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Archive for October, 2010

Continuing our discussion about the legal rights people assume they have with local install software, here’s another post, this one unfortunately from the ABA.

SaaS and Cloud Computing Considerations–Software Longevity and Access to Your Data

First off, Intuit is pretty lame.  No reason they couldn’t port a lot of data into Mint. I’ve used Quickbooks for years with my teeth gritted.

Intuit are among the worst offenders in forced paid upgrades and charging for support for features that should be built in ( I paid $200 once to have an Intuit help desk support person tell me to hit “Shift” while I started the application when that fix was not in the support docs.)  So boo on you Intuit and I’m bummed they bought Mint, because I like and use Mint.

Back to the post, a couple of problems:

Software Lock In
Software by nature generates application-specific lock in.  That’s the whole point.  Local or not, you can’t generally port everything “as-is” from application to another. CSV isn’t perfect but that’s industry-standard.

More importantly, fundamentally, it is the same problem if Intuit stopped making Quicken locally.  Cloud or not – pick an application and you’re locked in to an extent.  To what extent is up to you.

Ownership
The part below I’ve quoted is particularly inaccurate and may be leading people to violate their license agreements with software.

“With these examples in mind, a bottom line to consider is that when you buy software that you install locally on a computer, you generally will always be able to access to it as long as you maintain the computer, and can even reproduce the software if you keep a copy of the installation materials and have access to computers with compatible operating systems.”

This just plain doesn’t make any sense.  Come on, ABA. SaaS, done right, is far safer, easier to use and economical, allowing small lawyers to compete with mega firms.

First, what does “maintain” mean?  Does “maintenance” include security upgrades or even software version upgrades?  The latest version of Intuit products doesn’t support every previous version. What if you upgrade your operating system?  In addition to buying the OS, Intuit will force an upgrade. So you won’t have access – unless you keep buying the software you’re already locked into.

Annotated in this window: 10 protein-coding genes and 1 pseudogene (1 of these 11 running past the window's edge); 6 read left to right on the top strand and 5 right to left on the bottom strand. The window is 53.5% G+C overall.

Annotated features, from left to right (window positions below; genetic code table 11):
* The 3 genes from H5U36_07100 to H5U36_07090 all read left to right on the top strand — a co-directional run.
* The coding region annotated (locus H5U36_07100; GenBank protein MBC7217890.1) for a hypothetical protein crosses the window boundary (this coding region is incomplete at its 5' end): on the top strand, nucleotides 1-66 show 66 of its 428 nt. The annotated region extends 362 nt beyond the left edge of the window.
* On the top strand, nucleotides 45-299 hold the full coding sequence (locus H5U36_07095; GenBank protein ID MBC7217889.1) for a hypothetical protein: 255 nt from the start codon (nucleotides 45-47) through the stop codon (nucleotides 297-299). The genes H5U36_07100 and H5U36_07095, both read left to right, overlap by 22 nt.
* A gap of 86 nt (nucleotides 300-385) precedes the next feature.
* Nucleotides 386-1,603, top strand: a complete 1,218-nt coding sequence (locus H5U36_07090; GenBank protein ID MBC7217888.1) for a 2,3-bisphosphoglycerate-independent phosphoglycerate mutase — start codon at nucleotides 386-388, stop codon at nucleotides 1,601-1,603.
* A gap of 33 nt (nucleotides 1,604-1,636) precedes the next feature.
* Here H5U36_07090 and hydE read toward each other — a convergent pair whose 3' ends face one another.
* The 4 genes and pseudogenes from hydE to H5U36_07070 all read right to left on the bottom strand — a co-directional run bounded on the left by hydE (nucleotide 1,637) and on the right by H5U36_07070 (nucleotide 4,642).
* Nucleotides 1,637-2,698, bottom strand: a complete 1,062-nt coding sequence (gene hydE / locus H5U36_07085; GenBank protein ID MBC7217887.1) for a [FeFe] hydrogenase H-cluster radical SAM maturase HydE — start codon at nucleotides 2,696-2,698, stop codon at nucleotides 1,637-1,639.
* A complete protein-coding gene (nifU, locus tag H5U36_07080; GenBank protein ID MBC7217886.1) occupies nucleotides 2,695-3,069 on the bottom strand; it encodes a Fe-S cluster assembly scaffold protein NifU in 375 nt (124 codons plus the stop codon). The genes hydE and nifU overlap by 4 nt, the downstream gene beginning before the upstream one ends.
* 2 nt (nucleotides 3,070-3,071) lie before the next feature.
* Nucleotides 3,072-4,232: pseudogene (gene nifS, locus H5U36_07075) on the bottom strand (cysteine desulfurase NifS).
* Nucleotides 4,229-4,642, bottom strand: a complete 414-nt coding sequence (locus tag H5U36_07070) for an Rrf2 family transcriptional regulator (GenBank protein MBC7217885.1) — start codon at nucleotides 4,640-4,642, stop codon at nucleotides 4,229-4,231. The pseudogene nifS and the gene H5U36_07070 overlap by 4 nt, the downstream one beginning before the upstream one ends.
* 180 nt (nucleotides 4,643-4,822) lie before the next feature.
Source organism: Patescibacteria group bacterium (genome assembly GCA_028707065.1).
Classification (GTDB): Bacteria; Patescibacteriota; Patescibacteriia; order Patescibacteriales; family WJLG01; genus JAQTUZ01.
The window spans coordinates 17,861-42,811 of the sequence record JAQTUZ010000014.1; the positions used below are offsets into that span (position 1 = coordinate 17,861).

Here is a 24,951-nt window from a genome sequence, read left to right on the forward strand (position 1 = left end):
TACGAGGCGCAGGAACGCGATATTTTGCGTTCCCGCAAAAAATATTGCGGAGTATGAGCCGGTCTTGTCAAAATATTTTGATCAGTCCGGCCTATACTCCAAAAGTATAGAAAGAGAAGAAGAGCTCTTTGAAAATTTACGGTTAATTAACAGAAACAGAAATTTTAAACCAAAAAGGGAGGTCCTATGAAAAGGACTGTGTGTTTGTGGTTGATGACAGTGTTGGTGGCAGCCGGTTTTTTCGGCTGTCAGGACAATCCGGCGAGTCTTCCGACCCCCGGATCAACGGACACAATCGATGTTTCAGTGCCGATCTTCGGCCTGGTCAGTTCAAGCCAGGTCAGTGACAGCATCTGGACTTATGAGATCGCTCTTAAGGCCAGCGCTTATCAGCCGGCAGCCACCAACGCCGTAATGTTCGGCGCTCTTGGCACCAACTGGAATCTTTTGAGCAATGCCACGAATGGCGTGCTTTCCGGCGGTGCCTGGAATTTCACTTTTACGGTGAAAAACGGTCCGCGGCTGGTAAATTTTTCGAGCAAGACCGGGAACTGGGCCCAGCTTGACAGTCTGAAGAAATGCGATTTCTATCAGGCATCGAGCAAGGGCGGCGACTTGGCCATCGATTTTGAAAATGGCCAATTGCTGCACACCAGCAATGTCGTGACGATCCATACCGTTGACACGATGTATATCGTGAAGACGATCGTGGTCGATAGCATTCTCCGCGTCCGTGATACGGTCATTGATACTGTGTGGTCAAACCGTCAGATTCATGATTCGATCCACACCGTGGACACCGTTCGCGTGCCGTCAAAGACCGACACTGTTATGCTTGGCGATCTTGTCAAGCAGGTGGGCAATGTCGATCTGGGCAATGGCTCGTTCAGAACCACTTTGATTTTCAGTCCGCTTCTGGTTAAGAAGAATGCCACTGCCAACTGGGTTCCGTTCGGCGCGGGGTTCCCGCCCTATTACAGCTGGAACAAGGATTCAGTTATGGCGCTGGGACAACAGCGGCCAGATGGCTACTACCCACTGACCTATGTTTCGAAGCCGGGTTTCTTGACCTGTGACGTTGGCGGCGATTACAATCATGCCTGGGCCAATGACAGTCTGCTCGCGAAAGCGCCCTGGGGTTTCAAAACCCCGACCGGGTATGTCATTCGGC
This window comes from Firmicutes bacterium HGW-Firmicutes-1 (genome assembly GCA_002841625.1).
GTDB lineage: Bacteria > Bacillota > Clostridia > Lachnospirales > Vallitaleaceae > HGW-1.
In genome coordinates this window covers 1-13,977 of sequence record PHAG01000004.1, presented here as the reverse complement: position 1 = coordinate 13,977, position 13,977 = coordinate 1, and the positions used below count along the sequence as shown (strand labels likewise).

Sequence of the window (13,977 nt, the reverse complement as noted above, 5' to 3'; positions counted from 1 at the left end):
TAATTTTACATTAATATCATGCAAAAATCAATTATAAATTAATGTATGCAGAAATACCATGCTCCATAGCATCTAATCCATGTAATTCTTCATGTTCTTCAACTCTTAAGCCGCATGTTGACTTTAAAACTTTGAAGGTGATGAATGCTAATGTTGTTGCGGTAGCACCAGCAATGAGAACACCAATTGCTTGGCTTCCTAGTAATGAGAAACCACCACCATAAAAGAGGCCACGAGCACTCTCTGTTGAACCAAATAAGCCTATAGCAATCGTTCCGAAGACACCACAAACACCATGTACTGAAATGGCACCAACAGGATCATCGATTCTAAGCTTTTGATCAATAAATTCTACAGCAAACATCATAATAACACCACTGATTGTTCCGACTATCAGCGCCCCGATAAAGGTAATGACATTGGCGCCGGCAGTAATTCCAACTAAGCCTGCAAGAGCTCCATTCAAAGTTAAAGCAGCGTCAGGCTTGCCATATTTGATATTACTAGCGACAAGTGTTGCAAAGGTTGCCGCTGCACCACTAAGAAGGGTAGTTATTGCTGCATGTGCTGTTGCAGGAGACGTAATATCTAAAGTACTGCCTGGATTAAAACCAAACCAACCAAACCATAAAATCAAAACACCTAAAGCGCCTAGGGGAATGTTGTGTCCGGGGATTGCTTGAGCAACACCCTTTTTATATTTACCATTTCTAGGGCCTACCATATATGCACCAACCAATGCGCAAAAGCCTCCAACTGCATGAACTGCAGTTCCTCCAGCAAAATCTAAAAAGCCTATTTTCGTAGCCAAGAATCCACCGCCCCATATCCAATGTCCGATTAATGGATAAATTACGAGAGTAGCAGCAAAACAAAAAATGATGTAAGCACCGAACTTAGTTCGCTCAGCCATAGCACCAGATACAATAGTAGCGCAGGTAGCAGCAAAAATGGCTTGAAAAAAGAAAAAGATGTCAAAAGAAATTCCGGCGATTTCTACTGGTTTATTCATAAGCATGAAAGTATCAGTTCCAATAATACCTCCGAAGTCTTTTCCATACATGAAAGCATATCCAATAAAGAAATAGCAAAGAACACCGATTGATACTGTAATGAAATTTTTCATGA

BTW, that’s the whole business model folks. The total cost of ownership is not just the original install, but every upgrade version after it in addition – much higher than just buying the shrinkwrap.

Then you have to keep it backed up.  So it’s not just maintaining a single computer.  It’s the computer, and a backup of the data. And the backup can’t be stored on-site — that defeats the purpose.  It has to be off-site backup.

So if by “maintain” you mean take a computer, freeze the applications and operating system, in essence turning it off and unplugging it, boxing it in a fireproof case, putting the computer in a closet and never using it, and having a second computer exactly like that one stored offsite – then maybe this statement becomes accurate.

Breach of License Agreements
Second, reproducing the software in many cases would be a violation of the software licensing agreement.  Installs on new devices will generally be prohibited – otherwise you buy one copy and install it anywhere.

Check out the agreement.  It doesn’t give you a situation where it’s okay.  Your license agreement doesn’t say “if you have to buy a new hard drive, or if you had to buy a new computer, or if you gave your old computer to your mom and bought a new, then that’s okay.”

They all say the same thing.  It’s our software.  You don’t own it.  You license it.  And we only authorize you to use in a very particular way of our choosing.

So unless you are intentionally planning on breaching your license agreement, this isn’t an option unless again, you keep an extra shrink wrapped version of the software that has never been installed anywhere.  Because when you need it, it may longer be sold or supported by the developer.

Unlimited, industry-standard exports
The answer we’ve chosen is to use an industry standard export, like EDRM XML.  We also support download to PDF, Concordance and Sumamtion and at no extra charge with no charge for bandwidth.

Fundamentally, any data loaded to our application already exists in its native format.  Our users have the originals, we save a copy of the original native in the application, along with the image preview of the document in the Review and Trial Clouds.

Software isn’t perfect.  There are annoying things about it.  It locks you in.  It makes you pay.  But in return, you should be more productive.

Cloud or local install, software remains software.  There are plenty of issues to discuss around SaaS to make it easier for people to understand and to purchase.  The “ownership” argument simply isn’t one of them.

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